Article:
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Reduced-gravity aircraft

The words weightlessness, zero gravity and microgravity are often misused in everyday language.

  • "Weightlessness" means "lack of weight" which should not be confused with "absence of gravitation" because there is theoretically no region in the universe where there is no gravitational field, however small. On the other hand, for an individual, "feeling" the force of gravity (weight) passes by the compensation effect that the reaction force of the support exerts on us. From this point of view, "free fall" is the only true state of weightlessness since an object no longer undergoes any reaction from the support (if the support is also in free fall with the object).
  • "Microgravity" characterizes a region where the force of gravity is negligible compared to that felt on Earth. A region of space far enough from any mass verifies this condition. This is the case, for example, of a body located more than 200,000 km from the Earth (beyond the lunar orbit). The term "microgravity" is therefore rarely appropriate in physics, as is the name "Zero-G" of the aircraft. Neither the passengers of the Zero-G aircraft nor even the astronauts of the ISS are in microgravity. They undergo a gravitational force even if they no longer feel their own weight. For proof, the acceleration value of g in the ISS is g = 9 m.s-2 and is finally very close to the value of g at the Earth’s surface, g = 9.8 m.s-2.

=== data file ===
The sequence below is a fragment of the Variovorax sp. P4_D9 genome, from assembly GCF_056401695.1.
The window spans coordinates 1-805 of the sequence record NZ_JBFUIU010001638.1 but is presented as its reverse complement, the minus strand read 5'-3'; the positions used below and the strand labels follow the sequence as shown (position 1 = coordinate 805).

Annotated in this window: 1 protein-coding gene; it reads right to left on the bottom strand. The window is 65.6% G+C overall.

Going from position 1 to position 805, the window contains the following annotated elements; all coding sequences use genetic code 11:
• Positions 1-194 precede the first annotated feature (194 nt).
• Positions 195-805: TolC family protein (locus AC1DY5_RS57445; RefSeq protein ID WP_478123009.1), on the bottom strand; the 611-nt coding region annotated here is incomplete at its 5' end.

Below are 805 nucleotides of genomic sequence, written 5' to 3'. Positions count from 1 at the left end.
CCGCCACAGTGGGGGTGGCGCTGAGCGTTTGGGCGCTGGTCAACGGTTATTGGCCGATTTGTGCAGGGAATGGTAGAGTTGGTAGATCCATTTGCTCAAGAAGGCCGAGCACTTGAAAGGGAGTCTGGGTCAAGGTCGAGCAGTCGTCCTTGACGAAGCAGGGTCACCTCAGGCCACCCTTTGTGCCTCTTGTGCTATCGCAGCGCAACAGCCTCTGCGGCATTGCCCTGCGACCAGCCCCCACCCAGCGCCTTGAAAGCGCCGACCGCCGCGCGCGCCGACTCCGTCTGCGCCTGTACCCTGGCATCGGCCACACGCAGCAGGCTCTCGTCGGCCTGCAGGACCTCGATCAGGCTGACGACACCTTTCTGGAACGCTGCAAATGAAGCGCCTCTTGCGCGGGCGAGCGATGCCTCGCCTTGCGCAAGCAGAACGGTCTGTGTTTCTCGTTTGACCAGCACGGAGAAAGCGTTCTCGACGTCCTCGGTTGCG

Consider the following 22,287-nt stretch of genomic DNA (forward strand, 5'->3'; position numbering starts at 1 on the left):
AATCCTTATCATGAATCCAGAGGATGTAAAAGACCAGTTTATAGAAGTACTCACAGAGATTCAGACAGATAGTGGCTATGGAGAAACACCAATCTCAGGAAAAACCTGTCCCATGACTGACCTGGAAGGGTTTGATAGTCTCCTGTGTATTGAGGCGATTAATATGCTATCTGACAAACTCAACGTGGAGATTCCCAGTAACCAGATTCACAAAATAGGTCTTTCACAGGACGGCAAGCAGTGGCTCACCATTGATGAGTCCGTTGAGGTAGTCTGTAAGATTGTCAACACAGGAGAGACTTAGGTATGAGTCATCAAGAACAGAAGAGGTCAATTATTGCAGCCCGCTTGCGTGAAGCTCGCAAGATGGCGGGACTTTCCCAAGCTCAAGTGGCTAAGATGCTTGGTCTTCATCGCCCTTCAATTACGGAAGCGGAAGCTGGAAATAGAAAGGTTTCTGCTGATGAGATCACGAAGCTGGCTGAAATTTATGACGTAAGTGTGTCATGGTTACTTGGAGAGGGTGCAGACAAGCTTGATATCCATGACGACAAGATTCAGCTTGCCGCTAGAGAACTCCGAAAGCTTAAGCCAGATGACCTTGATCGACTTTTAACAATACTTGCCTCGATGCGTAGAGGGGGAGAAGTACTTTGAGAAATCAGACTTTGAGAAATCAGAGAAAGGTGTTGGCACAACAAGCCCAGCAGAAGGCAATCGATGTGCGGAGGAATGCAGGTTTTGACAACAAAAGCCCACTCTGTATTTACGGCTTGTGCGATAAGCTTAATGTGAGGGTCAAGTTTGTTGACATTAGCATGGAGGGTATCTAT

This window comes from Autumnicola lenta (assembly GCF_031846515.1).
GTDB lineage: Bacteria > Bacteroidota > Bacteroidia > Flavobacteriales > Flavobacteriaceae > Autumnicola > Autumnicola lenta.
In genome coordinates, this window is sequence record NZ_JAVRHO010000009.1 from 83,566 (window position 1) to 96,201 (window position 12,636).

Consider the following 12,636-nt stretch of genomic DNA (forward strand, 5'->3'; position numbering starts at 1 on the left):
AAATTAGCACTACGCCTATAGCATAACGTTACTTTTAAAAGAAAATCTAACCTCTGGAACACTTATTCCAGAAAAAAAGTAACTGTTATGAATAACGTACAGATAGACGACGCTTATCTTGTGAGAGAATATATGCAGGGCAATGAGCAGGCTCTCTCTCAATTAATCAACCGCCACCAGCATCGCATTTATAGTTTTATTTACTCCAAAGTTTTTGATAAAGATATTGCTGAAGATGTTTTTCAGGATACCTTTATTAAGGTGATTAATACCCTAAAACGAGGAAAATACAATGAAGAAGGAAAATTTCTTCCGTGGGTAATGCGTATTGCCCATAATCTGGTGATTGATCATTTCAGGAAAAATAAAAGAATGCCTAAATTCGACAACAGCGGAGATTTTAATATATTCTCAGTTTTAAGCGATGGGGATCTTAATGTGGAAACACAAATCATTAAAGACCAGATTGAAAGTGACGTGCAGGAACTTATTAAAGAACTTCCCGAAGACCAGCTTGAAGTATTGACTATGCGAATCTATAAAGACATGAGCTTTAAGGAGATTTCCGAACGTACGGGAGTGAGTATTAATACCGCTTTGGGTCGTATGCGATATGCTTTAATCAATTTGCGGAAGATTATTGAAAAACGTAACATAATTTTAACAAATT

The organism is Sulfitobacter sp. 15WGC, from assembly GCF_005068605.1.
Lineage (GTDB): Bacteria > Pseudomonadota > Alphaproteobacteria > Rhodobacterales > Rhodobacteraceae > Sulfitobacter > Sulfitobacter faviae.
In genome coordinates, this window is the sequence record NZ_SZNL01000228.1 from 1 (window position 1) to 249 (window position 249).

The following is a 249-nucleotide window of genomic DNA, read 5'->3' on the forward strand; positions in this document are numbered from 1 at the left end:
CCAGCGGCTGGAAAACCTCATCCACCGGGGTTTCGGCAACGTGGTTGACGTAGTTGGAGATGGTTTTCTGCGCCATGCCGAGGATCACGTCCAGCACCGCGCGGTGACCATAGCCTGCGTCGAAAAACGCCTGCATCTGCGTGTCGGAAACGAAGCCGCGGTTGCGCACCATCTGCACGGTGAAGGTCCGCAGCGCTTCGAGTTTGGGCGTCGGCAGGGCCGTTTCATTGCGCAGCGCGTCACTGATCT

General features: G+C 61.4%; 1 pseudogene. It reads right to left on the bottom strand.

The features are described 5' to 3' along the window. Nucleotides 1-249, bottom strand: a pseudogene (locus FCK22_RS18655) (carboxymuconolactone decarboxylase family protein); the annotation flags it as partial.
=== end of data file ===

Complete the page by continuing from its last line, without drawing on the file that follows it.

If one applies the equivalence principle as stated by Einstein and illustrated by his elevator experiment, there is total equivalence between a body in free fall and the same body in weightlessness.

The common point between each of the three examples in this animation is that each "guinea pig" finds itself in weightlessness when it is in free fall. He no longer suffers his own weight. The same would apply to passengers at the orbital station or even the Moon who seem to float above our heads while they are just in "permanent" free fall. Strangely enough, the same is true for all of us when we jump in the air.

See also eduMedia simulation "Relativity of movement (Einstein's experience)" dealing with the equivalence principle.

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